The median sales price of U.S. properties – including both distressed and non-distressed properties – was $180,000 in May, according to housing analytics firm RealtyTrac
. That’s up 6% from April and 13% higher than May of 2013. That’s the biggest annual increase since home prices hit bottom in March of 2012.
The median price of distressed sales was $120,000, 37% below the non-distressed median price of $190,000. Distressed sales and short sale
s were down, accounting for 14.3% of all U.S. residential sales last month. In April, distressed sales accounted for 15.6% of all sales.
“Distressed sales continue to represent a smaller share of the overall sales pie nationwide, helping to boost median home prices higher given that distressed sales tend to be in lower price ranges,” said Daren Blomquist, vice president at RealtyTrac. “When broken down by average price range, U.S. sales are clearly shifting away from the lower end. Properties selling below $200,000 represented 50 percent of all sales in May, but that was down from a 55 percent share a year ago. Meanwhile, the share of homes selling above $200,000 increased from a 45 percent a year ago to a 50 percent in May 2014.”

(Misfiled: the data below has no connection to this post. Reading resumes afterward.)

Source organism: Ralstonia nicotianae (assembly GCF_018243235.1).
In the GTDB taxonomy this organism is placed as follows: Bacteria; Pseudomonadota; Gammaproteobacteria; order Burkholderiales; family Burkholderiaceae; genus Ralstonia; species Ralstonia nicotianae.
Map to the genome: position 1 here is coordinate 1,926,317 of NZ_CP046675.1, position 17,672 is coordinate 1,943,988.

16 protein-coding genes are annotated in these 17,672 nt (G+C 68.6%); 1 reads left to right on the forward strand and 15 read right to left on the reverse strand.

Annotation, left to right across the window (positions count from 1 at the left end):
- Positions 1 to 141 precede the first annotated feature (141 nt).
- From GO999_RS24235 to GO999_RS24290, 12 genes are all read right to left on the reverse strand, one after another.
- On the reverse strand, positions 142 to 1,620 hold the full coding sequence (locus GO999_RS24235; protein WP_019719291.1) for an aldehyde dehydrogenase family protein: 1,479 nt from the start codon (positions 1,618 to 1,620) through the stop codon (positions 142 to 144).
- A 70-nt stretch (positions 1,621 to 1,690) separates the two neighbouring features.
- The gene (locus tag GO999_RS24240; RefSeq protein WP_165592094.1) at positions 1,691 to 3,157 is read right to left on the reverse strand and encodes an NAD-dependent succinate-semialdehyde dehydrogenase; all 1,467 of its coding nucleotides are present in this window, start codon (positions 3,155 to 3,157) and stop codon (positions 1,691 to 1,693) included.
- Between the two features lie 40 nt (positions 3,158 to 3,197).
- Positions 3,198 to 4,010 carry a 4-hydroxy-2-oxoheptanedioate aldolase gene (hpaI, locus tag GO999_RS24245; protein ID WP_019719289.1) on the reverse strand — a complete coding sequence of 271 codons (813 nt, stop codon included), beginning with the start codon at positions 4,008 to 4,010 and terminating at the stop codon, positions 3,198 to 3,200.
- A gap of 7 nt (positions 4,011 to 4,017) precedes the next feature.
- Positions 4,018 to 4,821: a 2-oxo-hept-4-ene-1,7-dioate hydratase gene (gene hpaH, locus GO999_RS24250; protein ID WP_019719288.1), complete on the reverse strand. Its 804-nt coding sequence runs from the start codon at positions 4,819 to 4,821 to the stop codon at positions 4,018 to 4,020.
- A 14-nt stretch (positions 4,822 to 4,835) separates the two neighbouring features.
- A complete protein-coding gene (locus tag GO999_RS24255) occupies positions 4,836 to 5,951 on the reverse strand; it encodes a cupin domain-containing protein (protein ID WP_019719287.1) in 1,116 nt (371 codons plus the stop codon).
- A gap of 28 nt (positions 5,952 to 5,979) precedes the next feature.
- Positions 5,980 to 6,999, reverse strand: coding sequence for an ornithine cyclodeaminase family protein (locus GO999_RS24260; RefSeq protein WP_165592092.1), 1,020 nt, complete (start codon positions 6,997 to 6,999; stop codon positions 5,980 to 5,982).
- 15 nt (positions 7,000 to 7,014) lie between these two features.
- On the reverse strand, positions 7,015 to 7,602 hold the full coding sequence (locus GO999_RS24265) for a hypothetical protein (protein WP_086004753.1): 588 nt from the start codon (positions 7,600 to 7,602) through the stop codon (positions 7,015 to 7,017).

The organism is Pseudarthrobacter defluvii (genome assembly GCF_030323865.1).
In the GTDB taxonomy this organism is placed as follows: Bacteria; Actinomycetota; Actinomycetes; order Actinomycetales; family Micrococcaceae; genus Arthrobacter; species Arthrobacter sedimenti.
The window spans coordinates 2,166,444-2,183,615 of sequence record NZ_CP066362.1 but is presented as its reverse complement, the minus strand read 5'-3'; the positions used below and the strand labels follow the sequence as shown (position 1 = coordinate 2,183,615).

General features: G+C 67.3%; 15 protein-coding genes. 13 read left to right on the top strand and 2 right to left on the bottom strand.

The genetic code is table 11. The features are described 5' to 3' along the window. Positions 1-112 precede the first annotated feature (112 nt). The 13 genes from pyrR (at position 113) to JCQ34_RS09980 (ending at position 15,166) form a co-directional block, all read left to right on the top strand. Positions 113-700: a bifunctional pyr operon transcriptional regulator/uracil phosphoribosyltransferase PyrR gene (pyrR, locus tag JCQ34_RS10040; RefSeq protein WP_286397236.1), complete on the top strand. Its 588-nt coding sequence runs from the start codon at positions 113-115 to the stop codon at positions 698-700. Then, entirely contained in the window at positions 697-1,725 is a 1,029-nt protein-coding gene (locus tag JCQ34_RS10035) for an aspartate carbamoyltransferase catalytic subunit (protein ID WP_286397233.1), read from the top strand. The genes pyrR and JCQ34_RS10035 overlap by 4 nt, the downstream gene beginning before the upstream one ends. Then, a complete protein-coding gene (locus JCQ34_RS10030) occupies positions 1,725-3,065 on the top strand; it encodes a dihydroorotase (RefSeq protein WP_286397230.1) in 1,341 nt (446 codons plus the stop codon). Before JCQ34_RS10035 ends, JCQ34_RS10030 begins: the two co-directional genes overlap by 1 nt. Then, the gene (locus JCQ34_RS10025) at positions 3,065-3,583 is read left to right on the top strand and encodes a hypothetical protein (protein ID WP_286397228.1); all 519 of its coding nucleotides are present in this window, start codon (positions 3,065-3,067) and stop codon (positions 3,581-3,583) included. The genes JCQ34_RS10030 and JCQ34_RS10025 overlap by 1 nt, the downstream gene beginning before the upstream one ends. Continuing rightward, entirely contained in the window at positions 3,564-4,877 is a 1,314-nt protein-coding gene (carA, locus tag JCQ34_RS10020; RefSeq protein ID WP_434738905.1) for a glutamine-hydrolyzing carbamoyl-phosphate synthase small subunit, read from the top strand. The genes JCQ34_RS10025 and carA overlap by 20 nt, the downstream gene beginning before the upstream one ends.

Higher-priced sales, meanwhile, increased as a share of total sales. The share of sales in the $200,000-$300,000 range was up 2% from April and 6% from May of 2013. The share of home sales above $750,000 was up more than 20% from May 2013.
The median sales price of U.S. properties was up in May as higher-end sales took a bigger share of the market, according to data released Tuesday.